I recently went to see an excellent, overlooked movie, “A Most Violent Year” with a friend. As we sat through the credits, I mused that they had somehow found pockets of NYC that still resemble 1981 New York in all its decay to re-create their story. We tried to think of where exactly they must have shot to get that footage but as the credits ended, something popped up that answered our question: Parts were shot in Detroit, not New York. A city that is still trying to rebuild itself after much economic hardship has ended up standing in for many others whenever it cannot be found close by.
In our latest installment of the What Is A….? Series, we delve in to the people whose job it falls on to find these places to shoot, the Location Scout.
As a script is finalized and the production team is put in to place, the director begins to plan out their shoot. As part of the pre-production, in addition to all of the casting, what becomes most important is locking down where everything will end up being shot. Many films may opt for a soundstage as it gives a controlled environment and can be modified with lights, audio mics and camera equipment for various different looks. However, soundstages can oftentimes be extremely expensive to rent, sometimes thousands of dollars a day. Likewise, there is something that cannot be faked when it comes to the realism of shooting on a location.
That is where the Location Scout comes in to play. It is their job as part of the Location Department to find the best locations to fulfill the writer and especially director’s vision for the shoot. All sorts of factors now come in to play, including the availability and cost of the location, the types of outside obstacles and forces that can impact the location such as weather, and how accessible the location will be to the cast and crew.
The Location Scout is the first person to see a potential set, so they must take a lot of pictures. Ideally, you want to give as close to a 360 degree representation of the space so that everything can then be planned accordingly. Everything in the area, from how far away other residences are to what time local trains or planes may run must be taken n to account.
Once the Scout has found what they feel is the best place to shoot, they report back to their Department head, oftentimes the Location Manager. The Manager is the direct contact with the overall Pre-Production team. They are the people who help to get permits, to establish the needed links among the production teams needs and what the Scout has found. Most Managers have been Scouts themselves before transitioning to this position of greater authority and management. This way they know what an efficient Scout should be looking for and trouble-shooting any potentially overlooked issues.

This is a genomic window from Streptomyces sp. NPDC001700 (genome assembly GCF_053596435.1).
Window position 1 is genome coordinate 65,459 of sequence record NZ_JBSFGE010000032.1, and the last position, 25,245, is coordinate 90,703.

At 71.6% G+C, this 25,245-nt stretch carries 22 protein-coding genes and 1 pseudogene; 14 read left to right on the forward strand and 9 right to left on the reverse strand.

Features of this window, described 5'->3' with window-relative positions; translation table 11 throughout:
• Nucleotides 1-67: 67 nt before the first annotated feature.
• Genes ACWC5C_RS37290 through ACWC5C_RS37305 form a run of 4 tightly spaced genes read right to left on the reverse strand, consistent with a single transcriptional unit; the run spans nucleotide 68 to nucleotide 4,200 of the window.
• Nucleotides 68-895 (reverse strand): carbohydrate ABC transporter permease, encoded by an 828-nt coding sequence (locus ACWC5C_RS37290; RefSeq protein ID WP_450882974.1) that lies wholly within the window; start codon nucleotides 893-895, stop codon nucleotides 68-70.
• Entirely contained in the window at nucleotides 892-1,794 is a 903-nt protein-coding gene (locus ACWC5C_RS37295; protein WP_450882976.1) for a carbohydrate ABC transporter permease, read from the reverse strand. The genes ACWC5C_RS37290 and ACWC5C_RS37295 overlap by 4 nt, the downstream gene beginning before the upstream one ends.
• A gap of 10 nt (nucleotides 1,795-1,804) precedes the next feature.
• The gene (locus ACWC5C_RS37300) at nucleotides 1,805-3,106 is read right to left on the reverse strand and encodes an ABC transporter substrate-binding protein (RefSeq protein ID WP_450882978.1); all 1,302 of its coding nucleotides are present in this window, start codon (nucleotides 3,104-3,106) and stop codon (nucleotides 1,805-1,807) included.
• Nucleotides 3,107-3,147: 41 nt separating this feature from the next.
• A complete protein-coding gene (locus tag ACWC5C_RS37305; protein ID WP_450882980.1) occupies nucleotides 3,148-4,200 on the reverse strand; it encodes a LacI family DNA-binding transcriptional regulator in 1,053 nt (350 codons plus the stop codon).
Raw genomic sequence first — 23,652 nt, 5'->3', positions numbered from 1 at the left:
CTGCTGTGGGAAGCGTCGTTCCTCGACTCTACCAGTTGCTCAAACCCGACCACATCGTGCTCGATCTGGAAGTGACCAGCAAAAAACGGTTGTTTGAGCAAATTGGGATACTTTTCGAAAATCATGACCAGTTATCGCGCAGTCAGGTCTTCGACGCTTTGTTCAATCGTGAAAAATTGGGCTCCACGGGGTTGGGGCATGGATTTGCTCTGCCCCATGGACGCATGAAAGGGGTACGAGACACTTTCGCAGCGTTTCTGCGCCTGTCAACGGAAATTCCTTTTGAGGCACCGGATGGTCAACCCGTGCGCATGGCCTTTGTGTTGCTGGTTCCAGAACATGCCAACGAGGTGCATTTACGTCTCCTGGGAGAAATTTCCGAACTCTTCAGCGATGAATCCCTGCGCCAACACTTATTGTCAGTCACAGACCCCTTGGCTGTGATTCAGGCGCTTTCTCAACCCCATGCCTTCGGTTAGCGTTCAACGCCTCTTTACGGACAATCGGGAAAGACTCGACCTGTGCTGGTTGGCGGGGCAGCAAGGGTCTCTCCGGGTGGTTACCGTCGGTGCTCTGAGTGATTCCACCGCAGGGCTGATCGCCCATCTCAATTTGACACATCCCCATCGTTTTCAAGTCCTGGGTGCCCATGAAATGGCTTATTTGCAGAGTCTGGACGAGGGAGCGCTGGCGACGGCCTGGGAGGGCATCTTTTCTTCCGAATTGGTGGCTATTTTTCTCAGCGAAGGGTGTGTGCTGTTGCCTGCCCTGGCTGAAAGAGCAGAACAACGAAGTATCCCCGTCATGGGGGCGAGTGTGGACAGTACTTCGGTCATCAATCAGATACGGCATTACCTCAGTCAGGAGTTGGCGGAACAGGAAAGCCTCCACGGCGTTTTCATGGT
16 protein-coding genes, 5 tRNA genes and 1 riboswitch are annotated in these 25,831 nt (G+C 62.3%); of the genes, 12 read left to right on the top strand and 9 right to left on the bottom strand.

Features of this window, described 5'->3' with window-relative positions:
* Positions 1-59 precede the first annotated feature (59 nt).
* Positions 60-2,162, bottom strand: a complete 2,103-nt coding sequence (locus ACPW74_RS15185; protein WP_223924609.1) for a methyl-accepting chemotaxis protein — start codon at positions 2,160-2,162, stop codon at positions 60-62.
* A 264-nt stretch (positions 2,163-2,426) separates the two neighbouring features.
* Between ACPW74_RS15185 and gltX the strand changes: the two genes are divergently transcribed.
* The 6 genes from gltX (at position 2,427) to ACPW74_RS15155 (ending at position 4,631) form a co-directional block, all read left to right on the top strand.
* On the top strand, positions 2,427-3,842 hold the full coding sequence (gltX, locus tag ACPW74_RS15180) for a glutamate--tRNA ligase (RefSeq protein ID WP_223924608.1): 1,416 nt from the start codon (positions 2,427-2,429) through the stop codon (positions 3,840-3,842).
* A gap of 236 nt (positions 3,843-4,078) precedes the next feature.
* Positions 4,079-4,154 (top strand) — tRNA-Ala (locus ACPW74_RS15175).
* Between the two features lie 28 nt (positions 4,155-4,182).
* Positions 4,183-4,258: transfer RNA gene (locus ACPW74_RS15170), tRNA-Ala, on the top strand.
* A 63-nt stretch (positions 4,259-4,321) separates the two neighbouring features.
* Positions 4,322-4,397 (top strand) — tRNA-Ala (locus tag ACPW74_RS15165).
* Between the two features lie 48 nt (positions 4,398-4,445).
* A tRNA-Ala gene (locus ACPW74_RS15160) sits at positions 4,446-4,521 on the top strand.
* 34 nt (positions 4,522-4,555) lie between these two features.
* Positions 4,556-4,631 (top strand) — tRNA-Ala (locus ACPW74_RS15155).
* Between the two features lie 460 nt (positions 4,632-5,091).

A good Scout will have a long index and catalogue of places they’ve already seen and cleared with their team so that they can be easily accessed when they are needed. More than anything else though, a good Scout will have done their homework on a specific site. They will know who to contact to get the rights to use a location, be it a private house, public school or historical building. The Scout’s job is to reassure whomever owns the location that their property will be treated respectfully and taken complete care of. The last thing any production needs is a delay because someone has not taken the right steps in covering all the bases and smoothing over every concerned party.
It is usually the job of the Manager to secure the permits and be the go-between for the crew but a Scout who has done their research will make the Manager’s job much easier. Likewise, the Scout should make note of the surrounding area, should any last minute things be needed, from food to equipment to the random items that.
Once the set has been locked in and shooting has begun, the Location Manager will end up being the first person on set each day to make sure things are set up properly and that everything goes as smoothly as possible. Likewise, they will often be the last to leave as they secure the location for the following days shooting. At this point, the Scout can move on to other projects or find sets for later on in the production. It’s an ever-changing, ever-moving process.
Sometimes, finding a great location can prove difficult or take a longer time than is planned but when it clicks and it really helps the making of the movie or show, the location team can feel the gratitude and pride of everyone else involved.